Halloween Nightmare All Too Common for Supply Chain Implementations
S. McVey - November 1, 1999
Corporation announced a sharp decline in revenue and earnings for its third
fiscal quarter ended September 30, 1999. Consolidated net sales were $1,066,695,000
compared with $1,217,237,000 for the third quarter of 1998. Net income for the
third quarter was $87,578,000, or $.62 per share-diluted, compared with $107,533,000,
or $.74 per share-diluted, for the third quarter of 1998. Hershey Chairman and
CEO Kenneth L. Wolfe blamed the lackluster results on problems encountered since
July, when the company switched over to new systems for customer service, warehousing
and order fulfillment.
The top U.S.
candy maker in computer trouble, dire implications for thousands of trick-or-treaters,
and the specter of Y2K combined into a drama that few journalists could resist.
Sifting through the hype, however, one finds little real insights into Hershey's
troubles. More importantly, the heavy media attention given this story obscures
the fact that implementation problems are often a major cause of short revenues
and missed earnings. Most of these problems never make it to the front page
because either a more convenient and less embarrassing scapegoat exists (Y2K)
or the company cannot reliably trace the problem back to the software or implementation.
In Hershey's case, the problems relate not to the software itself, but to the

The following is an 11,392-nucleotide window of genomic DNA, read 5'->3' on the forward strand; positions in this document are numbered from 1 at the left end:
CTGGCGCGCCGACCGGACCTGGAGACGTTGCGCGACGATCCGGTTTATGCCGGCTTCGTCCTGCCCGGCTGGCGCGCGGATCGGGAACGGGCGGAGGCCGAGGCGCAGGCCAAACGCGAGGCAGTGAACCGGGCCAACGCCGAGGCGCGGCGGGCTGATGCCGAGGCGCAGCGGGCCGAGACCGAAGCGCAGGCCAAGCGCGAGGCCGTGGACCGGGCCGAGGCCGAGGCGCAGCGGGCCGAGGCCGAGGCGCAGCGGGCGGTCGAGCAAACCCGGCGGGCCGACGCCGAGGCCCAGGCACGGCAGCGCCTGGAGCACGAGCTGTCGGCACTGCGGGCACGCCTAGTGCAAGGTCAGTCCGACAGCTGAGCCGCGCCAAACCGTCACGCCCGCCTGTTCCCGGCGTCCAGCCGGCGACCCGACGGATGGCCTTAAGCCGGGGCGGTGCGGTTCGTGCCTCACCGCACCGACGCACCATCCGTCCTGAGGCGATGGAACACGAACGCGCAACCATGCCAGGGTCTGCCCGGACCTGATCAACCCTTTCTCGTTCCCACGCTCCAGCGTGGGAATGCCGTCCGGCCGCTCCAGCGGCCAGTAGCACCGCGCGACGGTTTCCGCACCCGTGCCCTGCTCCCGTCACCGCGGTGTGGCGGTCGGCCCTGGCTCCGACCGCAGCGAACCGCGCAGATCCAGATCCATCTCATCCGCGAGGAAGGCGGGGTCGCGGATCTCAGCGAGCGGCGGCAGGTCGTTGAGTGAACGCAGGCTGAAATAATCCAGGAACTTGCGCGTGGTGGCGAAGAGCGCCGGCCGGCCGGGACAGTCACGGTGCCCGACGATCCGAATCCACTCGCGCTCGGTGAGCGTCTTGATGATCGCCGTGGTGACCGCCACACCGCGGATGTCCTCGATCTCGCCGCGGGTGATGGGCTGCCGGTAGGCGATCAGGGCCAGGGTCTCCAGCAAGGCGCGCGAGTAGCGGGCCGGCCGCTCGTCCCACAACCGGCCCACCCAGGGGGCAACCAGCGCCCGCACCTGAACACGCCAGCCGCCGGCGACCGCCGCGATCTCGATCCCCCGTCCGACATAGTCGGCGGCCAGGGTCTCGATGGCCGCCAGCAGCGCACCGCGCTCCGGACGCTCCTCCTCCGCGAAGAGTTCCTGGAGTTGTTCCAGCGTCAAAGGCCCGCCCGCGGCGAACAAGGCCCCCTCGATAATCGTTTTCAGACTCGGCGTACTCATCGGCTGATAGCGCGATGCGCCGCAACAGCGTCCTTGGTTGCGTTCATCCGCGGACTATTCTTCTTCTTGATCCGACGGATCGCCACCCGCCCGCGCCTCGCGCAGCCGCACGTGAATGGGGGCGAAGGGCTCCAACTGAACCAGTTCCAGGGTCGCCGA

way in which it was implemented.
challenges come at the worst possible time of the year. October, November and
December provide candy companies with about 40% of their annual sales revenues.
The Halloween holiday alone accounts for nearly $2 billion in sales. Hershey's
loss creates a potential boon for its competitors who can empty their inventories
and lure retailers from Hershey's frustrated customer base. Hershey faces additional
depletion of finances in the months to come as it spends more money to correct
the effects of its faulty implementation.
In July, Hershey
migrated to new customer service, warehousing, and order fulfillment systems
comprised of software applications from SAP, Manugistics, and Siebel. The company
chose to follow a "Big Bang" approach, that is, rather than moving to the new
system one component at a time, it did it in one fell stroke. Many companies
start out thinking in terms of a Big Bang, but later decide to follow a "phased"
approach, in which new parts of the system are introduced incrementally. This
more cautious strategy allows system bugs to be found and corrected before moving
on to the next phase, while reducing the shock within the user community that
inevitably accompanies new corporate-wide system implementations. Big Bangs
are misleading in their promise of "once and it's done" benefits as investments
made to remedy problems can quickly outweigh anticipated savings.
outcome, Hershey's problems should serve as a warning to all users who are involved
in implementations. Service provider selections and project planning should
involve the same amount of due diligence as business IT strategy definition
and software evaluation. Users involved in selections or early project planning
should seek expertise from professionals who understand the pitfalls of implementations
and can offer guidance. Otherwise, they risk repeating Hershey's Halloween nightmare.